• Robert Baharian

Here's Which Stocks Are Soaring

Last week I wrote about Everything is Getting Crushed where I looked at all the major assets classes to see how they were performing so far in 2022. We saw that everything but Oil and Commodities were getting crushed.


Today I want to lift the bonnet on Australian and global equities. Although the broad indices, as shown in last week's note, all around the world were down, I think it's worth while looking into which subsectors of the market are holding up. And by "subsectors" I'm talking about factors.


Think about factors as a strategy, which chooses investments based on certain characteristics with higher expected returns. They're typically systematic, or rules based. Understanding factors and factor based investing really allows you dissect the broader market and find out the true drivers/detractors of return.


Different factors respond differently to the different market cycles. Yet the challenge remains, no one really knows when the cycle will turn, which is why diversification continues to remain the only free lunch in town.


Here is how each of the major factors have performed during 2022 so far:

Sure, everything is getting crushed yet again, but you can see the major detractors to return - and that is Growth orientated stocks. Value stocks, especially Australian Value stocks, banks and commodities, are ripping higher.


Let me explain what is going on in markets right now. And it all boils down to one fundamental issue - interest rates. That's all you need to know. And this has profound implications on different companies who exhibit different characteristics. When interest rates are low, or at zero, investors are willing to invest/lend their funds in/to companies who may not be making money right now, with a view that (no guarantees) they will start making money sometime into the future. Think technology stocks as a timely example. And for taking this risk, the investor expects to be compensated for taking on this risk. Rates are low, the investor can take the risk and can wait for the return - whether this is 5 years, 7 years, 10 years, whatever.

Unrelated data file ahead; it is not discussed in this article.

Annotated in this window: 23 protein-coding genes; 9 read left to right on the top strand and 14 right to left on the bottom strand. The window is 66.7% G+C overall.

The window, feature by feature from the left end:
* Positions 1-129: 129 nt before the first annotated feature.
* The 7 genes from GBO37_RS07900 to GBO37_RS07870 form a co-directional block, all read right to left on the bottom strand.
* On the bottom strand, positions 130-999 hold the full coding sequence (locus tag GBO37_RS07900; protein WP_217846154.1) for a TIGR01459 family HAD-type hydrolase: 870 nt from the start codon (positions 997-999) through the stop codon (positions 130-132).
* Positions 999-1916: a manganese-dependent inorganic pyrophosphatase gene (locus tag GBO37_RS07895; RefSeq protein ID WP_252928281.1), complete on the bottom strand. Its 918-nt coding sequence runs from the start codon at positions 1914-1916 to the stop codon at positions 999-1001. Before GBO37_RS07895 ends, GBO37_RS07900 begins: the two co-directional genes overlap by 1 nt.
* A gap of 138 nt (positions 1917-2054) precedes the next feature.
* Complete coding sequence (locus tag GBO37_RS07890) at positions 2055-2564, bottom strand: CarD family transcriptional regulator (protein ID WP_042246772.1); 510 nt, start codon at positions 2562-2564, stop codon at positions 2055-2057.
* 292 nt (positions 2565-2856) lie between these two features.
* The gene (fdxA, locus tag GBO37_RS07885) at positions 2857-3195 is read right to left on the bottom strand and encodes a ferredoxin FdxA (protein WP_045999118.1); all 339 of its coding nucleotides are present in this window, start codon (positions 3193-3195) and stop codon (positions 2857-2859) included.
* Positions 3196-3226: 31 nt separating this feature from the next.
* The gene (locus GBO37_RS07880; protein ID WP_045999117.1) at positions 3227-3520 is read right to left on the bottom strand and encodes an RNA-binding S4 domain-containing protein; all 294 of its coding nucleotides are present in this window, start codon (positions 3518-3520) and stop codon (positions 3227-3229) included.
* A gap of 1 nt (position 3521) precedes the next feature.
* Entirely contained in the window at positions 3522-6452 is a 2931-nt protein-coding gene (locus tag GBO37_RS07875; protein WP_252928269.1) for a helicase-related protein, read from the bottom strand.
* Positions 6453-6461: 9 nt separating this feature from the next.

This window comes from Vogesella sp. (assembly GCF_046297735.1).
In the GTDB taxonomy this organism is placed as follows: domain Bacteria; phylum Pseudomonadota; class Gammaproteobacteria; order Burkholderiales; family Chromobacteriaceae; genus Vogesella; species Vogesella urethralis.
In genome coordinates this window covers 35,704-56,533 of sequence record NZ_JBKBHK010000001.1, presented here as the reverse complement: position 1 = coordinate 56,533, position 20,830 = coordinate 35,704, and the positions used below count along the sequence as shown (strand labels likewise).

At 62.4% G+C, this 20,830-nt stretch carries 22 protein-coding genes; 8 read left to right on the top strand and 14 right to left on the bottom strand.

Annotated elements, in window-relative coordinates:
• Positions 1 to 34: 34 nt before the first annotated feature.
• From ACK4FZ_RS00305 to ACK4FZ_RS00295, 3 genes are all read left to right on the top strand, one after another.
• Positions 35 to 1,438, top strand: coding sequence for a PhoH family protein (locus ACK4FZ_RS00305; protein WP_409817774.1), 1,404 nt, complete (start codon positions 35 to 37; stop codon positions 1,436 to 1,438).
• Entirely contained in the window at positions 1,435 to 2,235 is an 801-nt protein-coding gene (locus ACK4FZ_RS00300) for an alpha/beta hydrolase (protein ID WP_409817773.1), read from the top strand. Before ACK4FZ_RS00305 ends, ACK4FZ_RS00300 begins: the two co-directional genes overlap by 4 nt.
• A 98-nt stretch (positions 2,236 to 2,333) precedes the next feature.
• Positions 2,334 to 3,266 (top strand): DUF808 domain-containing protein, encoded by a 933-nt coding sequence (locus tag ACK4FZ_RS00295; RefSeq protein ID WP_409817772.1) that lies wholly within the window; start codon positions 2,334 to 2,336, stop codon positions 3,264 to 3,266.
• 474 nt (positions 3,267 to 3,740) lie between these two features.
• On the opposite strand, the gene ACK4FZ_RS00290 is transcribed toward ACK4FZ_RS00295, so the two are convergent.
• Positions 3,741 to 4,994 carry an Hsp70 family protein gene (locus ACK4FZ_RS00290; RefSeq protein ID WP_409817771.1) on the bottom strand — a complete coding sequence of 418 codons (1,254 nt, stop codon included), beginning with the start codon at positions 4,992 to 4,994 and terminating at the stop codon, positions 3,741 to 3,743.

When rates are high, this is where the problem is, investors want a return on their capital now. Not tomorrow, not in 3 years' time, not in 5, 7, and sure as hell not in 10 years' time. And so what we see is a sell down in the these so called Growth companies and investors redeploy to companies who are actually making money right now. Boring companies. Think banks, energy, consumer staples.


This is the bottom line. Add recession talks to all of this and it is an absolute recipe for disaster. And this is why we are seeing what we are seeing in the stock market. Well, why don't we just sell all our Growth stocks and just buy Value stocks? This is a classic investor mistake - buy high, sell low. And so how do investors make sense of all of this? It goes back to risk versus return. Understanding how much risk one can tolerate, how much risk one can take, and how much risk one should/needs to take. These are very distinct questions. Rather than focussing on the choices one can control, investors will fall into the trap of making fundamental investing errors. And the biggest one in my mind is attempting to time the market.


Whether you are waiting for the stars to align to move into the market, or whether you decide to "wait for the recession", or whether you decide to move from one sector of the market to another, let me assure you this - the market will have moved well and truly in advance of you receiving the information, confirmation or assurance you are seeking. It's a game of chance and dumb luck. Which game do you want to play?


My colleague Matt Rigby and I talk more about this in last week's The Wide Lens podcast.

You can also listen to the podcast on Spotify or wherever else you listen to your podcasts.